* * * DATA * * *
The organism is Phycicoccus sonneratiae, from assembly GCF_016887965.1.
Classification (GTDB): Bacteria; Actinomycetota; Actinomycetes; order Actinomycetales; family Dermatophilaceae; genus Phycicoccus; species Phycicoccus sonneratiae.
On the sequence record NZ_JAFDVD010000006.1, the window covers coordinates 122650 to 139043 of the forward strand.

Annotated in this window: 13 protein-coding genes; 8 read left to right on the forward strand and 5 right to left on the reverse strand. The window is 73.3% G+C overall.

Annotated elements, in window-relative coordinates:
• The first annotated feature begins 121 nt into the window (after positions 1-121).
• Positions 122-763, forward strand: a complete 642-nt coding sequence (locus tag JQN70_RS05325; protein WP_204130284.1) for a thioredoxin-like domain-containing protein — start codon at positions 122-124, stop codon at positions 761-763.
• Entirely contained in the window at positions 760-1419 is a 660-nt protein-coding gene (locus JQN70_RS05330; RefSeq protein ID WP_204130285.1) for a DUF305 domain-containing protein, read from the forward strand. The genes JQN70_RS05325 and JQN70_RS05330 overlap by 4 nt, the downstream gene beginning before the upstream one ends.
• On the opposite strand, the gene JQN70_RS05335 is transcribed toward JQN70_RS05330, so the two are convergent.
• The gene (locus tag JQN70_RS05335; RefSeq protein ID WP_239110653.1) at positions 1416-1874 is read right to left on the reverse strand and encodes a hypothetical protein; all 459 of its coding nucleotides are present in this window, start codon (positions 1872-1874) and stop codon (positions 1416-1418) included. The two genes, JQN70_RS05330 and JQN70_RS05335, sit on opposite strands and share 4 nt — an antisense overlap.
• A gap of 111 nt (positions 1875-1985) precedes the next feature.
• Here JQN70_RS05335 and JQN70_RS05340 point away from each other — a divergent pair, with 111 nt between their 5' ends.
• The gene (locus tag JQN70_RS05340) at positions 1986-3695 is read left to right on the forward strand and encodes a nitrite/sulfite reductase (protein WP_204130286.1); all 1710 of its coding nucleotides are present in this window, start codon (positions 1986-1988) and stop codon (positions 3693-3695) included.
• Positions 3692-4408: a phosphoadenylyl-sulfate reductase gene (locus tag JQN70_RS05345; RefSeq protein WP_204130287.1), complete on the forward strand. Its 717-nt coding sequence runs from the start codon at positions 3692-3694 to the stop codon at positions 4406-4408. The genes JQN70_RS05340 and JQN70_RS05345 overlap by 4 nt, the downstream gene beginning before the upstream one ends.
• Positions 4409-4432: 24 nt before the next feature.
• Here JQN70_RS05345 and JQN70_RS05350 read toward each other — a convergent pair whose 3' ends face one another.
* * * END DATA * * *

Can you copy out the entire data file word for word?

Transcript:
The organism is Phycicoccus sonneratiae, from assembly GCF_016887965.1.
Classification (GTDB): Bacteria; Actinomycetota; Actinomycetes; order Actinomycetales; family Dermatophilaceae; genus Phycicoccus; species Phycicoccus sonneratiae.
On the sequence record NZ_JAFDVD010000006.1, the window covers coordinates 122650 to 139043 of the forward strand.

Annotated in this window: 13 protein-coding genes; 8 read left to right on the forward strand and 5 right to left on the reverse strand. The window is 73.3% G+C overall.

Annotated elements, in window-relative coordinates:
• The first annotated feature begins 121 nt into the window (after positions 1-121).
• Positions 122-763, forward strand: a complete 642-nt coding sequence (locus tag JQN70_RS05325; protein WP_204130284.1) for a thioredoxin-like domain-containing protein — start codon at positions 122-124, stop codon at positions 761-763.
• Entirely contained in the window at positions 760-1419 is a 660-nt protein-coding gene (locus JQN70_RS05330; RefSeq protein ID WP_204130285.1) for a DUF305 domain-containing protein, read from the forward strand. The genes JQN70_RS05325 and JQN70_RS05330 overlap by 4 nt, the downstream gene beginning before the upstream one ends.
• On the opposite strand, the gene JQN70_RS05335 is transcribed toward JQN70_RS05330, so the two are convergent.
• The gene (locus tag JQN70_RS05335; RefSeq protein ID WP_239110653.1) at positions 1416-1874 is read right to left on the reverse strand and encodes a hypothetical protein; all 459 of its coding nucleotides are present in this window, start codon (positions 1872-1874) and stop codon (positions 1416-1418) included. The two genes, JQN70_RS05330 and JQN70_RS05335, sit on opposite strands and share 4 nt — an antisense overlap.
• A gap of 111 nt (positions 1875-1985) precedes the next feature.
• Here JQN70_RS05335 and JQN70_RS05340 point away from each other — a divergent pair, with 111 nt between their 5' ends.
• The gene (locus tag JQN70_RS05340) at positions 1986-3695 is read left to right on the forward strand and encodes a nitrite/sulfite reductase (protein WP_204130286.1); all 1710 of its coding nucleotides are present in this window, start codon (positions 1986-1988) and stop codon (positions 3693-3695) included.
• Positions 3692-4408: a phosphoadenylyl-sulfate reductase gene (locus tag JQN70_RS05345; RefSeq protein WP_204130287.1), complete on the forward strand. Its 717-nt coding sequence runs from the start codon at positions 3692-3694 to the stop codon at positions 4406-4408. The genes JQN70_RS05340 and JQN70_RS05345 overlap by 4 nt, the downstream gene beginning before the upstream one ends.
• Positions 4409-4432: 24 nt before the next feature.
• Here JQN70_RS05345 and JQN70_RS05350 read toward each other — a convergent pair whose 3' ends face one another.